Although Western shoes are now the main type of footwear worn daily, traditional Japanese footgear is still used on a regular basis. This list includes the most common types of footwear, for both indoor and outdoor use.
Possibly the most iconic in the list, geta is a type of footwear unique to Japan. It is an umbrella name for footwear consisting of a flat wooden board with prongs at the bottom, called ha (歯, literally “teeth”) and a thong on the top, called hanao (鼻緒). Between ten and a few dozen types of footwear can be addressed as geta, depending on what criteria are taken into consideration:
- shape of the wooden board (with rounded bottom, with relatively sharper corners, etc.)
- number of prongs (1–3)
- prong shape (including thickness and position)
- height of the prongs
- finishing (raw or lacquered)
- material used - function (daily use, intended to be worn only at a festival, protective gear below other types of footwear, etc.).
Geta are considered casual footwear, as opposed to zōri (see below) which is considered formal footwear. Traditionally, geta are worn in summer without tabi (see below) and on rainy or snowy days.
• Zōri (草履)
Consisting of a flat base, a sole, and a thong, it is probably the second most known type of Japanese footwear.
Similar to beach sandals or flip flops, they differ only in materials and design. Traditionally, zōri are made of natural materials, such as straw or bulrush, for informal use, and leather for formal occasions. Since they were once worn along with tabi and a kimono, they were the first choice for samurai, geiko, maiko, and all ruling classes. Peasants, travelers, pilgrims, and sometimes monks, wore more austere types of footwear, such as geta or waraji (both on this list).
Natural zōri should not be worn on rainy days. More modern types, made in synthetic materials or featuring a clear plastic shield at the front, are designed to be worn regardless of weather.
Zōri allow the use of many different colors and materials: for example, a zōri sole can be a single thick piece, or made of several thin layers in different colors.
The category includes ashinaka zōri (usually just called ashinaka, 足半), a type of zōri that is only as long as the front half of the foot. Ashinaka were often worn by travelers because, not being able to put their heels on the ground, they moved forward by inertia, and so used less energy on longer travels. It is said that they would have to make an effort to stop the motion. Nowadays, more modern ashinaka designs are available, worn for their beneficial effects on health, improving muscle use and blood circulation.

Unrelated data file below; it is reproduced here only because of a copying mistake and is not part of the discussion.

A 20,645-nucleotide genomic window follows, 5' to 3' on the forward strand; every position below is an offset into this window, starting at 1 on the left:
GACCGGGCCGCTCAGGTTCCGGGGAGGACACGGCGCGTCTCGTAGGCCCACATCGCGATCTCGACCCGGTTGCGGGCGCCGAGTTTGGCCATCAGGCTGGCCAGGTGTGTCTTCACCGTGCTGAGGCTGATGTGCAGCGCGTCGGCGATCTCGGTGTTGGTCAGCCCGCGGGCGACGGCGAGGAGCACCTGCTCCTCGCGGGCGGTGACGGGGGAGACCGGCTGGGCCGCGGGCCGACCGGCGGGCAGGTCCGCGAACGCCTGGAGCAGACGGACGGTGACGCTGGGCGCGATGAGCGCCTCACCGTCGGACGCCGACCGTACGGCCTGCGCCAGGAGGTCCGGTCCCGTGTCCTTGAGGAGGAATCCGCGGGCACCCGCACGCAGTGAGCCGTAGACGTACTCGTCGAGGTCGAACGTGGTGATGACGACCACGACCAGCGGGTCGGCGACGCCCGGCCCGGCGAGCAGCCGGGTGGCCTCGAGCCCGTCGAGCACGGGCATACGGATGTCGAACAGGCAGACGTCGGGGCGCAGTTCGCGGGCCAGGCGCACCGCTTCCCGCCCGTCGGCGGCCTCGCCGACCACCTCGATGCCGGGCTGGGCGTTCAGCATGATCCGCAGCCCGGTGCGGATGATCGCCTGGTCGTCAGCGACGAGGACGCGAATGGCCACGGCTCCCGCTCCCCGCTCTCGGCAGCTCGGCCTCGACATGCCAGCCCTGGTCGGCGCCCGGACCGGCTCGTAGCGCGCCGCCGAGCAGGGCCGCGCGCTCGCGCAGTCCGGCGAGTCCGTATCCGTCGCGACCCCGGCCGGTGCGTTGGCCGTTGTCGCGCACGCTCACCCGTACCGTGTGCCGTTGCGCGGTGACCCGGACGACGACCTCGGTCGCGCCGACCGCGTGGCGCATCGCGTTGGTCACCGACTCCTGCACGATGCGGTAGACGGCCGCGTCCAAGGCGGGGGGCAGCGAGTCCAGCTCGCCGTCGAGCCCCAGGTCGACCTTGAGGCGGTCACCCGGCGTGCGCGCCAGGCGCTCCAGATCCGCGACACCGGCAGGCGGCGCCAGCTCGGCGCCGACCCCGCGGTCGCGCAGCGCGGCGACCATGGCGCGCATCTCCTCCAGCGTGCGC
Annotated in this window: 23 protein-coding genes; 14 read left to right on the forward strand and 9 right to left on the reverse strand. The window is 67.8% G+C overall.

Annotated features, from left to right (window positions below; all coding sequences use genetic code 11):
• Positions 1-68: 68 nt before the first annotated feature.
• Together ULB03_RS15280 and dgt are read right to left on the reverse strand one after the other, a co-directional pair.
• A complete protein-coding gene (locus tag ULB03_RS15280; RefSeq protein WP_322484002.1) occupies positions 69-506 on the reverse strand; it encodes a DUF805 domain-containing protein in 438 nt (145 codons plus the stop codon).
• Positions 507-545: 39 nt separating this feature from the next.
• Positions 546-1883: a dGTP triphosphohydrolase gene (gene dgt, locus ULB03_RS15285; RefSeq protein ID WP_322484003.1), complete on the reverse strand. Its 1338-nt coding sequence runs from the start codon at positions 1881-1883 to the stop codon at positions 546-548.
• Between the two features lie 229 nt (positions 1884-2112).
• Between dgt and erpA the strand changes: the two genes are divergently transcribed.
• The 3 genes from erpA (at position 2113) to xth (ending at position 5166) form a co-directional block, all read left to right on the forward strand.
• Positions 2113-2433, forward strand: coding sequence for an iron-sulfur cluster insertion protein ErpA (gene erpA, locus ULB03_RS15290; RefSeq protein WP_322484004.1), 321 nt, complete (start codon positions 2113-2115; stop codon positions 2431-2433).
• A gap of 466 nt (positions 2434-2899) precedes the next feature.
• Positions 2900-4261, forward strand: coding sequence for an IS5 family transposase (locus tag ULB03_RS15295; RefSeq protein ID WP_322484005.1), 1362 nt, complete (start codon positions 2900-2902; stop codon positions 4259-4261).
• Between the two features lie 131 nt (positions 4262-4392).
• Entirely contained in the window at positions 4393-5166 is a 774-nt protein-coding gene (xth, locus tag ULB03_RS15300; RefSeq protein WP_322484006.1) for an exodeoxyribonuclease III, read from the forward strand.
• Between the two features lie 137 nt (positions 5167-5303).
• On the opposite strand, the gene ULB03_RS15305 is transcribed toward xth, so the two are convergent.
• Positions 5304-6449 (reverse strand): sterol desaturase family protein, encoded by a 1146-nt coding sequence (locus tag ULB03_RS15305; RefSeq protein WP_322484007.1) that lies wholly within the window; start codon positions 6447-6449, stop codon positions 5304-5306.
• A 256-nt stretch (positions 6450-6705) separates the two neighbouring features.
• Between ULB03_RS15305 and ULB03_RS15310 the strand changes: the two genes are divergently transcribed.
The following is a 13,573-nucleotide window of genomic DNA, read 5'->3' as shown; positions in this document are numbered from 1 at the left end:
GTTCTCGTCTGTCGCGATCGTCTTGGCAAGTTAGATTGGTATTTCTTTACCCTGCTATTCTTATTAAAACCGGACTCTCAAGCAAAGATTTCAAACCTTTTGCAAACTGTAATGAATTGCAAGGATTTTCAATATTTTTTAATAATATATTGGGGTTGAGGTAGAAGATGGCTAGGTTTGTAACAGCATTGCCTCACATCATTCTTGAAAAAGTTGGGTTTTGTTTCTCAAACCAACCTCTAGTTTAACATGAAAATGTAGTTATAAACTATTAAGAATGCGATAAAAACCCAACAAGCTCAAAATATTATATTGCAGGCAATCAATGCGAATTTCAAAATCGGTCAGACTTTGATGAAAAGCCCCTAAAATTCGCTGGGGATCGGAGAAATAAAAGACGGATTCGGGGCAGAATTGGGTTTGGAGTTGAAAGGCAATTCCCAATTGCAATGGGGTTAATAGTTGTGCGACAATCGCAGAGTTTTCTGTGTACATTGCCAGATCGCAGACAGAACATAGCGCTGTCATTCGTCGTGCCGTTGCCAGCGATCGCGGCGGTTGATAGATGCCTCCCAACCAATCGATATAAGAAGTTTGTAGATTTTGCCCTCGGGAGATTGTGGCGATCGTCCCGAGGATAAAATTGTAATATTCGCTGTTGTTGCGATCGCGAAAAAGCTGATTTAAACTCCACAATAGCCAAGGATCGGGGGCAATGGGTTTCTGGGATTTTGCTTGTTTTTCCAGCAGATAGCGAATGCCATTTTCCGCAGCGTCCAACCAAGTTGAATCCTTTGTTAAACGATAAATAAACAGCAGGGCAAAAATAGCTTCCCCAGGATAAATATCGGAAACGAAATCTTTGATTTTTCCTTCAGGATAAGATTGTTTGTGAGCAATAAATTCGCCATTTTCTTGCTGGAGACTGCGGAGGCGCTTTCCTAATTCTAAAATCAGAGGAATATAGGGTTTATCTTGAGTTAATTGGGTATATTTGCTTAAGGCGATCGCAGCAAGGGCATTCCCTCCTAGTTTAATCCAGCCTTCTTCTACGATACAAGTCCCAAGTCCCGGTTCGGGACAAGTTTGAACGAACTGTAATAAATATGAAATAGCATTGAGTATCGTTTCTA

Setta (雪駄, also 雪踏)
Setta is a variation of zōri, identical in shape, features and use, but made from the outer bark of bamboo, instead of straw or bulrush.
Waraji (草鞋, also 鞋)
A type of footwear very similar to zōri in many aspects: they are for outdoor use, consist of a flat base, and have a thong. Unlike zōri, though, waraji are made entirely of straw rope, they don't have a separately made sole, and they feature long laces which are tied to the ankle.
The Chinese characters used for waraji mean “grass shoes”, underscoring the austere look of this type of footwear.
Waraji are the standard choice for monks and pilgrims.
Tabi is a traditional type of legwear, conceptually similar to socks. Since they are to be worn with footwear that has a thong, they are split-toe (the first toe is separated from the rest of the toes), ensuring comfort also when wearing zōri or geta.
Tabi are not removed when accessing areas where shoes and other footgear are not allowed. They always feature fasteners at the back.
A type of footwear intended for outdoor use, called jikatabi (地下足袋, literally “tabi for contact with the ground”) is a recent invention, resembling split-toe boots with fasteners at the back. A well-known jikatabi manufacturer is Kyoto-based Sou・Sou.
A recent invention, uwabaki (also called uwagutsu, 上靴) is a hybrid between rubber shoes and slippers, and it is used exclusively indoors. It evolved from the type of zōri that was used in some areas of temples.
They are now very common at schools, factories, offices, dance studios, clinics, cram schools, and anywhere the floor needs to be kept clean, but slippers and socks are deemed unhygienic, inappropriate, or less than ideal.